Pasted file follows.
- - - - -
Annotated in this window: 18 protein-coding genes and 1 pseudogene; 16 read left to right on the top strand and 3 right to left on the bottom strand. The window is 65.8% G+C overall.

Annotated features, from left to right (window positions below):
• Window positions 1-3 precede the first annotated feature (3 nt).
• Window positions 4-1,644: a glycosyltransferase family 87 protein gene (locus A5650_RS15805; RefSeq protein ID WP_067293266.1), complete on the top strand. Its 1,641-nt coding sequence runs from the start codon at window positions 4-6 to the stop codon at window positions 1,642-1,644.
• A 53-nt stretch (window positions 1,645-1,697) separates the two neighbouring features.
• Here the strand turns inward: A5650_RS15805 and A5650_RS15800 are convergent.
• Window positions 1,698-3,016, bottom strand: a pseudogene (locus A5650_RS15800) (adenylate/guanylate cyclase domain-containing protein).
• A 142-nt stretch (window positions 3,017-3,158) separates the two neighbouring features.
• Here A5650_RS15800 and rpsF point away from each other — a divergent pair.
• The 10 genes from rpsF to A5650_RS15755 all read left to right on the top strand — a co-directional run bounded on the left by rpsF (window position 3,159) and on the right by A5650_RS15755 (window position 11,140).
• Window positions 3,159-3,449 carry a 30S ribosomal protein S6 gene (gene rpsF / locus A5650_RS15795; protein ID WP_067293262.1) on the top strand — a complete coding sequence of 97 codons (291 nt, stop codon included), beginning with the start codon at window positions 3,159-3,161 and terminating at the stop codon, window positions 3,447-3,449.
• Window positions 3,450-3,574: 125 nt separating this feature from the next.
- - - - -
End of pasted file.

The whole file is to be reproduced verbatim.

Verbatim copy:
Annotated in this window: 18 protein-coding genes and 1 pseudogene; 16 read left to right on the top strand and 3 right to left on the bottom strand. The window is 65.8% G+C overall.

Annotated features, from left to right (window positions below):
• Window positions 1-3 precede the first annotated feature (3 nt).
• Window positions 4-1,644: a glycosyltransferase family 87 protein gene (locus A5650_RS15805; RefSeq protein ID WP_067293266.1), complete on the top strand. Its 1,641-nt coding sequence runs from the start codon at window positions 4-6 to the stop codon at window positions 1,642-1,644.
• A 53-nt stretch (window positions 1,645-1,697) separates the two neighbouring features.
• Here the strand turns inward: A5650_RS15805 and A5650_RS15800 are convergent.
• Window positions 1,698-3,016, bottom strand: a pseudogene (locus A5650_RS15800) (adenylate/guanylate cyclase domain-containing protein).
• A 142-nt stretch (window positions 3,017-3,158) separates the two neighbouring features.
• Here A5650_RS15800 and rpsF point away from each other — a divergent pair.
• The 10 genes from rpsF to A5650_RS15755 all read left to right on the top strand — a co-directional run bounded on the left by rpsF (window position 3,159) and on the right by A5650_RS15755 (window position 11,140).
• Window positions 3,159-3,449 carry a 30S ribosomal protein S6 gene (gene rpsF / locus A5650_RS15795; protein ID WP_067293262.1) on the top strand — a complete coding sequence of 97 codons (291 nt, stop codon included), beginning with the start codon at window positions 3,159-3,161 and terminating at the stop codon, window positions 3,447-3,449.
• Window positions 3,450-3,574: 125 nt separating this feature from the next.